School Choice Week: The power of competitionEDITORIAL
January 20. 2018 4:21PM
As we mark the start of School Choice Week nationally, we note the small, but important, steps that New Hampshire has taken toward school choice over the past several years.
The Education Tax Credit program allows businesses to credit donations to scholarship organizations against their business taxes. These scholarships open up choices for low- and middle-income families that had previously only been realistic for the rich.
This year, more than 300 such students used the scholarship program to take advantage of alternative educational options.
Last year, the Legislature approved the Croydon Bill, which gives local school boards greater autonomy to contract with nearby private schools, without having to seek the permission of state bureaucrats.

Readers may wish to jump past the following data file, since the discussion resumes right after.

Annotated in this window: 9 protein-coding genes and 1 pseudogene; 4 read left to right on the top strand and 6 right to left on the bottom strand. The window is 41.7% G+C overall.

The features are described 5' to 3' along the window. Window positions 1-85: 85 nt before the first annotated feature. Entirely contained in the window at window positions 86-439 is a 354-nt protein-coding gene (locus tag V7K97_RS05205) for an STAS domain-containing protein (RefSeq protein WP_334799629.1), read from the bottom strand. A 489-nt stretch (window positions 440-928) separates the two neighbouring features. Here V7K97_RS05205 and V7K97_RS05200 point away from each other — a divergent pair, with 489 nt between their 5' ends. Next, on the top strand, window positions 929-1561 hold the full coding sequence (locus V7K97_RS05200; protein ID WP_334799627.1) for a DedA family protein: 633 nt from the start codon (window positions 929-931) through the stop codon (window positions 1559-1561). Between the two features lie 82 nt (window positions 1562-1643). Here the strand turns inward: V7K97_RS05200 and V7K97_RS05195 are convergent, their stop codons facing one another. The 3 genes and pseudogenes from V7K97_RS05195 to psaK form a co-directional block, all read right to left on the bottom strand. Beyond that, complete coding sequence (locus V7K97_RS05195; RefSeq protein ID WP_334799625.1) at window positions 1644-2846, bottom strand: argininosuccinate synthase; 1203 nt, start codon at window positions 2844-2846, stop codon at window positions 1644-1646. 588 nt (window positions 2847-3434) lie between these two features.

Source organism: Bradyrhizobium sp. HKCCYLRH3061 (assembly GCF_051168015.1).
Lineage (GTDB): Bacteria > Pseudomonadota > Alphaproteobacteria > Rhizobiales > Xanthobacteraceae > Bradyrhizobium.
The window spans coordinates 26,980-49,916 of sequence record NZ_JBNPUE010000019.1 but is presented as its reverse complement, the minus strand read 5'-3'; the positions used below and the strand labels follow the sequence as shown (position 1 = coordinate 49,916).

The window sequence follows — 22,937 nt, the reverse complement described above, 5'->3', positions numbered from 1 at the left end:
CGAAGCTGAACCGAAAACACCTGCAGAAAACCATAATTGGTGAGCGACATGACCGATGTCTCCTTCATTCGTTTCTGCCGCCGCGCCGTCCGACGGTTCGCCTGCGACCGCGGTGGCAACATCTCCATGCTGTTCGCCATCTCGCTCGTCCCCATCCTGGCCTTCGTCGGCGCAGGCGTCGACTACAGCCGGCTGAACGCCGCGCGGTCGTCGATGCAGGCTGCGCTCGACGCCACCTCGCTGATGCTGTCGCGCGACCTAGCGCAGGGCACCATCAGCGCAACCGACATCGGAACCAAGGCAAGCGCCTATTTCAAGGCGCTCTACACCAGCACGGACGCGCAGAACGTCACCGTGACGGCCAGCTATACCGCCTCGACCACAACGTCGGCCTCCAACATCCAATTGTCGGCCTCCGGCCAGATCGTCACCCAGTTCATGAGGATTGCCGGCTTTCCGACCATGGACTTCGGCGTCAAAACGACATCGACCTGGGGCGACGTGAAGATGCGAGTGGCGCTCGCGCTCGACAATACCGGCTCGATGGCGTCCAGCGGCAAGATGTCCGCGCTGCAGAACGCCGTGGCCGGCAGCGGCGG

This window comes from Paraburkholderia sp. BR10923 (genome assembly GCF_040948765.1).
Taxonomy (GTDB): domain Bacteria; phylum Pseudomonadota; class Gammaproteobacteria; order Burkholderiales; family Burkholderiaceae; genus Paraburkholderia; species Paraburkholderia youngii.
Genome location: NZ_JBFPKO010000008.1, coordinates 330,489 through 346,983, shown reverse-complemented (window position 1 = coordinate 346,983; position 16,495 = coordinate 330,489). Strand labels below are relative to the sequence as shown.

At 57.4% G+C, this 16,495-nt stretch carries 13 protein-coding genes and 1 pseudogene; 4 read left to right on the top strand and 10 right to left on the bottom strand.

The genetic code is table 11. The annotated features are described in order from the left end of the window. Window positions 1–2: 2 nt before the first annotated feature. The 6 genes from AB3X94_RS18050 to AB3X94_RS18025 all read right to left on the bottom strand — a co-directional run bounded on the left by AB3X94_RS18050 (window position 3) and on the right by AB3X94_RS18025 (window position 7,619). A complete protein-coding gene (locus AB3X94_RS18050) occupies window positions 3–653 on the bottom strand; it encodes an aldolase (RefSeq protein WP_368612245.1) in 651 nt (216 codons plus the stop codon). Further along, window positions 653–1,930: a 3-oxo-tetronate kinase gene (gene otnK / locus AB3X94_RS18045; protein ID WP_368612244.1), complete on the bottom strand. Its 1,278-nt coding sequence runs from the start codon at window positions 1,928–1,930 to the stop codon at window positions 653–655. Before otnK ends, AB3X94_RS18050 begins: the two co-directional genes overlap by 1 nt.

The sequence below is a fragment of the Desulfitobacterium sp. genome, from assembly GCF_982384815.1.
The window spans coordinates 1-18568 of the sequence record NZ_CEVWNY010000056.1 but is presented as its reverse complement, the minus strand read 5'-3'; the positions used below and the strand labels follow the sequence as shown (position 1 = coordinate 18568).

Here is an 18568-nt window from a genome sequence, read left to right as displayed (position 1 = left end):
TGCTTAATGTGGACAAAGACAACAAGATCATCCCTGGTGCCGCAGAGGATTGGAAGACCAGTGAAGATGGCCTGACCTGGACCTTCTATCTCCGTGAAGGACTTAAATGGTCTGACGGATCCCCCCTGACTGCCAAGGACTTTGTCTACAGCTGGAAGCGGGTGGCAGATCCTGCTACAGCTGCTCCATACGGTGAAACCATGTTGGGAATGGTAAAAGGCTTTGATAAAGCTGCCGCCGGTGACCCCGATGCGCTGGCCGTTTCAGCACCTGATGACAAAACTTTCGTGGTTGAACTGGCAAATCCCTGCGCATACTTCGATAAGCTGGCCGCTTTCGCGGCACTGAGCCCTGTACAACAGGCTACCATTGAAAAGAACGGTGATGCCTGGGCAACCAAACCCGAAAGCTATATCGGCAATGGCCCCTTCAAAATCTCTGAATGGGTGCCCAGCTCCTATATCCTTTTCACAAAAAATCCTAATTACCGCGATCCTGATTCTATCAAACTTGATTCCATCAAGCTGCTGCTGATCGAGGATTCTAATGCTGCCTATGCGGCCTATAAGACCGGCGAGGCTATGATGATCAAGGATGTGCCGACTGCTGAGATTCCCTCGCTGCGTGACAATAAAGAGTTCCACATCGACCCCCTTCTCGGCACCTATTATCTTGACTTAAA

This year, the Legislature is on the verge of passing a fundamental breakthrough for school choice.
The Senate has already approved SB 193. The House has given its initial approval, and sent the bill for further review by the House Finance Committee. Gov. Chris Sununu is waiting with pen in hand to sign the bill into law.
SB 193 would essentailly transfer the state's responsibility to provide the opportunity for an adeqaute education from the local school district to the students themselves.
Families seeking a better education outside of their local public school would be able to access a portion of the state's adequacy payment.
Since almost all parents would choose to keep their children in their local public schools, local districts would continue to receive almost all of their current state funding.
Our number-crunching friends at the Josiah Bartlett Center for Public Policy, which strongly supports SB 193, estimate that school districts would still receive more than 99 percent of their current state adequacy funding.
Helping parents make better choices for their kids does not come at the expense of public schools.